Remember those Lady Gaga or Bruce Springsteen tracks that seemed to mysteriously disappear from your iPod?
Well, a class-action antitrust suit against Apple may hold a few clues. It accuses the company of deleting music that iPod owners had downloaded from competing music services from 2006 to 2009.
"You guys decided to give them the worst possible experience and blow up" a user's music library, attorney Patrick Coughlin said in U.S. District Court in Oakland, Calif., according to The Wall Street Journal.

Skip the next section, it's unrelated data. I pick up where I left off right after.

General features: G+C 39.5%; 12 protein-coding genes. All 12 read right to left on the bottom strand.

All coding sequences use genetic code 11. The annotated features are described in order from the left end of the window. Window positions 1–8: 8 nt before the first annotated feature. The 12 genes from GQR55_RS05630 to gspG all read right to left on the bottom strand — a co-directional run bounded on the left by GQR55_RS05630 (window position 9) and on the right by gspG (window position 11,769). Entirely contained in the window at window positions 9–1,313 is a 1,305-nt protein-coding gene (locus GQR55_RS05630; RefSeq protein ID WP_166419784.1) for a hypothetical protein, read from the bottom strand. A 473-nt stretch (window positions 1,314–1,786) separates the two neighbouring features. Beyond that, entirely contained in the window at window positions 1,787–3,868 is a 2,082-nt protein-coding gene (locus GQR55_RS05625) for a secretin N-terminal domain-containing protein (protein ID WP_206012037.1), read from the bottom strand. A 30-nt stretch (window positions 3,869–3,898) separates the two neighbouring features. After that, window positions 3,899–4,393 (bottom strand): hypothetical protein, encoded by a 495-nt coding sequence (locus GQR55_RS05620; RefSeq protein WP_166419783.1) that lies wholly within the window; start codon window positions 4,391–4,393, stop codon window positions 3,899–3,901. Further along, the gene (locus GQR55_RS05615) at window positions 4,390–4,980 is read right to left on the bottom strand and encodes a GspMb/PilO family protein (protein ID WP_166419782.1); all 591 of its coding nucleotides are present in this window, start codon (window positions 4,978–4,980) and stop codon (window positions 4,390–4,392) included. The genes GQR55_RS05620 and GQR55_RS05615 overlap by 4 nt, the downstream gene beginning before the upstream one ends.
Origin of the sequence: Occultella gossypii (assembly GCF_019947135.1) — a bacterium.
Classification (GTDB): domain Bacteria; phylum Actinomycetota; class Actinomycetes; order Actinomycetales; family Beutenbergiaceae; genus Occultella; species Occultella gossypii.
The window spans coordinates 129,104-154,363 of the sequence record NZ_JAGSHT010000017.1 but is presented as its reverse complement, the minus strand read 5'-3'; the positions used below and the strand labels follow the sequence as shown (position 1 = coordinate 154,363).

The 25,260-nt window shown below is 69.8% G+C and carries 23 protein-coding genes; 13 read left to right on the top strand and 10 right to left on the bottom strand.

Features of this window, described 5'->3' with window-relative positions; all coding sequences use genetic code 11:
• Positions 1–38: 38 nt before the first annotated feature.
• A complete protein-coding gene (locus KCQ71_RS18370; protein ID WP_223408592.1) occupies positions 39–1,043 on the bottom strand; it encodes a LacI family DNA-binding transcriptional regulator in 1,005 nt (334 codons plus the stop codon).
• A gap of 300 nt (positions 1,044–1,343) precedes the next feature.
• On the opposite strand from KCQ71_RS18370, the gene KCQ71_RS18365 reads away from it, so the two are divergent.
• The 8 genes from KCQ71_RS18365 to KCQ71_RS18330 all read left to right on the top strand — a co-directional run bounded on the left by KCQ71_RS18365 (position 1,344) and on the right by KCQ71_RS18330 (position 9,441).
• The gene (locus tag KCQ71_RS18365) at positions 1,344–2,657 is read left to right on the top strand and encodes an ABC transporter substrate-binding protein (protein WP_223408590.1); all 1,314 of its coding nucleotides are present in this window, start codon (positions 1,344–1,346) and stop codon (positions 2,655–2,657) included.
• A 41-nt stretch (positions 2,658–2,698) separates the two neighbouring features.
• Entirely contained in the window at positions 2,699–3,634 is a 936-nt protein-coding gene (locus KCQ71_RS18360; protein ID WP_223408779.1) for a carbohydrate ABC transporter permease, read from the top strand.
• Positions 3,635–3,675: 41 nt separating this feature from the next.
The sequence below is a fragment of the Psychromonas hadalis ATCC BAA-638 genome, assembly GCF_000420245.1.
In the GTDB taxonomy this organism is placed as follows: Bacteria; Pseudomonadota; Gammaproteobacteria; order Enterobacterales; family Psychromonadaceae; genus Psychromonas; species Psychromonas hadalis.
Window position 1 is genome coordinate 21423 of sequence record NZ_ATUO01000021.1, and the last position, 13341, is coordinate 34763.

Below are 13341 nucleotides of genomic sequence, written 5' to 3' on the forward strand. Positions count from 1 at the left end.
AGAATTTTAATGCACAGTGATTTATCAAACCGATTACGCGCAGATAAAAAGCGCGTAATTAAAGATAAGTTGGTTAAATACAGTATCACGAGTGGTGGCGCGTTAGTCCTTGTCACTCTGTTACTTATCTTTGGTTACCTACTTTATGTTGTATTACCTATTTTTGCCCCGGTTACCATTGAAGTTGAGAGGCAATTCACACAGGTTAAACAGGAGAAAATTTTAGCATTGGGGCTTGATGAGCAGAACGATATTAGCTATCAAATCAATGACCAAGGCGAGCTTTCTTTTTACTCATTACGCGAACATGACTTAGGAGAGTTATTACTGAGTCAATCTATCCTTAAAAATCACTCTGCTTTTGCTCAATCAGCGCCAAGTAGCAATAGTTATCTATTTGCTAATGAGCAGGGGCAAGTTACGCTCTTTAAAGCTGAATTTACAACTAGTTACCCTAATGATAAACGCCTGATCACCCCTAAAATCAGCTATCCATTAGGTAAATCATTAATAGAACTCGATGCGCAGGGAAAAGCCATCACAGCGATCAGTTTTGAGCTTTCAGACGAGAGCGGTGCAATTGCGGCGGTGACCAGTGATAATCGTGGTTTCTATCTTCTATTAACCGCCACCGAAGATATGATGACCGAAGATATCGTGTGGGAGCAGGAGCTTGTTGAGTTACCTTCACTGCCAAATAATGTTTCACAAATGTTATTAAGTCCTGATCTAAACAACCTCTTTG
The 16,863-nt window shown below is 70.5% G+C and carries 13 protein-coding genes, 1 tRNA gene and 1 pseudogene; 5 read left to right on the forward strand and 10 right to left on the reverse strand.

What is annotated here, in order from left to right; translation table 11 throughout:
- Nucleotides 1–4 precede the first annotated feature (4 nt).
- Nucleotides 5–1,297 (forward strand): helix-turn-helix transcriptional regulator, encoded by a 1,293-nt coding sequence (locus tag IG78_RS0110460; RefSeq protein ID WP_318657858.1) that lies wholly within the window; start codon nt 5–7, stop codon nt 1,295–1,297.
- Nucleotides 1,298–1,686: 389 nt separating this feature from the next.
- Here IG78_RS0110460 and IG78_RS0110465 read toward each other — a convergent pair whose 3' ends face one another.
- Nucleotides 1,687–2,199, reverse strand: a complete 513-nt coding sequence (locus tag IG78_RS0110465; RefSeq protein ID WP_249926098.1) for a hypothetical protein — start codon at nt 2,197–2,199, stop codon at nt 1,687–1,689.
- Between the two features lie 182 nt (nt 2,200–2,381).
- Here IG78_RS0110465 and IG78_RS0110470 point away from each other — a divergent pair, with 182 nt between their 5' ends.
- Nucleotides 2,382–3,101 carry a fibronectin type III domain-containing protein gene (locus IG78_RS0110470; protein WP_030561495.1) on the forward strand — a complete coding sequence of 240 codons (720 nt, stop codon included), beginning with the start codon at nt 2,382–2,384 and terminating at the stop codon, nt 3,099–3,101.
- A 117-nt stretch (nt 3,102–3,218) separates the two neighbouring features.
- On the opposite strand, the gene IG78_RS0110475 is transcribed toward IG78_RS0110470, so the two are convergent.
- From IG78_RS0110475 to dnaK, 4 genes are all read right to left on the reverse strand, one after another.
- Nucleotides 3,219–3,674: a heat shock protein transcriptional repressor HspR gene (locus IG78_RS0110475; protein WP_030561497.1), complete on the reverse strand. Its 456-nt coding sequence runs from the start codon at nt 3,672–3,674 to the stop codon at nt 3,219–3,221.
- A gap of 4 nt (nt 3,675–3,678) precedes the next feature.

Coughlin said the deletion occurred when users who had downloaded music from a rival service tried to sync an iPod to their iTunes library. They would get an error message and instructions to restore the factory settings.
The result: After the settings were restored, any songs downloaded from services other than iTunes disappeared.
The plaintiffs accuse of Apple of using these tactics to stifle competition for music and music players, the Journal said. They are demanding $350 million in damages in the lawsuit. That amount could triple under antitrust laws.
In court, Apple claimed the updates in question -- iTunes versions 7.0 and 7.4, which were released Sept. 12, 2006 and Sept. 5, 2007 respectively -- were simply security measures and that fears over attacks from hackers made it "very paranoid" about protecting iTunes.